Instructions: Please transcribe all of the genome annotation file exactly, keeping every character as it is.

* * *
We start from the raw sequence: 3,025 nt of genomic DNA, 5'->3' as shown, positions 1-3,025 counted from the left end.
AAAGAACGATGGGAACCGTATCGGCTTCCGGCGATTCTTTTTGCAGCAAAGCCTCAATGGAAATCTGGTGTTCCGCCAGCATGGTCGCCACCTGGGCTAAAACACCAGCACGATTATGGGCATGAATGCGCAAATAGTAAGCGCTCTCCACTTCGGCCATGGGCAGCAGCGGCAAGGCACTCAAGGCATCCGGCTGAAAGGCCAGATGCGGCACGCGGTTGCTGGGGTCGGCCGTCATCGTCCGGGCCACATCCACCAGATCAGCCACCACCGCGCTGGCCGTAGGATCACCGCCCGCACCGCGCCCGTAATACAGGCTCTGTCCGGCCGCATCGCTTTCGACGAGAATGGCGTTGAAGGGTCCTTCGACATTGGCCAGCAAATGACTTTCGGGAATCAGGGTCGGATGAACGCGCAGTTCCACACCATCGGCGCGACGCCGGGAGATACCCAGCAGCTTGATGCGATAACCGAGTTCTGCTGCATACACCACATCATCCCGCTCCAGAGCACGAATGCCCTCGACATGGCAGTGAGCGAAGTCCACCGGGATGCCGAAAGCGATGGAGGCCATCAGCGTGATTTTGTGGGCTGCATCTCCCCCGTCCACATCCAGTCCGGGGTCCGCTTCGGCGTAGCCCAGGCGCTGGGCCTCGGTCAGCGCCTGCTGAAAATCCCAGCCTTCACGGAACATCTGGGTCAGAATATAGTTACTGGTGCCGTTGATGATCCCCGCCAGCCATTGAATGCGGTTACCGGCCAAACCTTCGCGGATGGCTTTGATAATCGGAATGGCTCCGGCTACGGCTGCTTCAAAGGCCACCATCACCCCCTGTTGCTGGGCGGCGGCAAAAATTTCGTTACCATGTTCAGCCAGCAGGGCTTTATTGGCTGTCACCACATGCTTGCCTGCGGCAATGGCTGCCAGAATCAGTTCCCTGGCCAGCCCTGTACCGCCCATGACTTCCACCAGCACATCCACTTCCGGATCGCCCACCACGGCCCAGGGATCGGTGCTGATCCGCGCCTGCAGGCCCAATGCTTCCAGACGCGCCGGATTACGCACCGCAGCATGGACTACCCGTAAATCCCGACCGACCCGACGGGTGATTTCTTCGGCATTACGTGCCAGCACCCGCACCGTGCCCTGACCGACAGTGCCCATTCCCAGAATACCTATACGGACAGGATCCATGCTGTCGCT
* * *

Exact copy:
We start from the raw sequence: 3,025 nt of genomic DNA, 5'->3' as shown, positions 1-3,025 counted from the left end.
AAAGAACGATGGGAACCGTATCGGCTTCCGGCGATTCTTTTTGCAGCAAAGCCTCAATGGAAATCTGGTGTTCCGCCAGCATGGTCGCCACCTGGGCTAAAACACCAGCACGATTATGGGCATGAATGCGCAAATAGTAAGCGCTCTCCACTTCGGCCATGGGCAGCAGCGGCAAGGCACTCAAGGCATCCGGCTGAAAGGCCAGATGCGGCACGCGGTTGCTGGGGTCGGCCGTCATCGTCCGGGCCACATCCACCAGATCAGCCACCACCGCGCTGGCCGTAGGATCACCGCCCGCACCGCGCCCGTAATACAGGCTCTGTCCGGCCGCATCGCTTTCGACGAGAATGGCGTTGAAGGGTCCTTCGACATTGGCCAGCAAATGACTTTCGGGAATCAGGGTCGGATGAACGCGCAGTTCCACACCATCGGCGCGACGCCGGGAGATACCCAGCAGCTTGATGCGATAACCGAGTTCTGCTGCATACACCACATCATCCCGCTCCAGAGCACGAATGCCCTCGACATGGCAGTGAGCGAAGTCCACCGGGATGCCGAAAGCGATGGAGGCCATCAGCGTGATTTTGTGGGCTGCATCTCCCCCGTCCACATCCAGTCCGGGGTCCGCTTCGGCGTAGCCCAGGCGCTGGGCCTCGGTCAGCGCCTGCTGAAAATCCCAGCCTTCACGGAACATCTGGGTCAGAATATAGTTACTGGTGCCGTTGATGATCCCCGCCAGCCATTGAATGCGGTTACCGGCCAAACCTTCGCGGATGGCTTTGATAATCGGAATGGCTCCGGCTACGGCTGCTTCAAAGGCCACCATCACCCCCTGTTGCTGGGCGGCGGCAAAAATTTCGTTACCATGTTCAGCCAGCAGGGCTTTATTGGCTGTCACCACATGCTTGCCTGCGGCAATGGCTGCCAGAATCAGTTCCCTGGCCAGCCCTGTACCGCCCATGACTTCCACCAGCACATCCACTTCCGGATCGCCCACCACGGCCCAGGGATCGGTGCTGATCCGCGCCTGCAGGCCCAATGCTTCCAGACGCGCCGGATTACGCACCGCAGCATGGACTACCCGTAAATCCCGACCGACCCGACGGGTGATTTCTTCGGCATTACGTGCCAGCACCCGCACCGTGCCCTGACCGACAGTGCCCATTCCCAGAATACCTATACGGACAGGATCCATGCTGTCGCT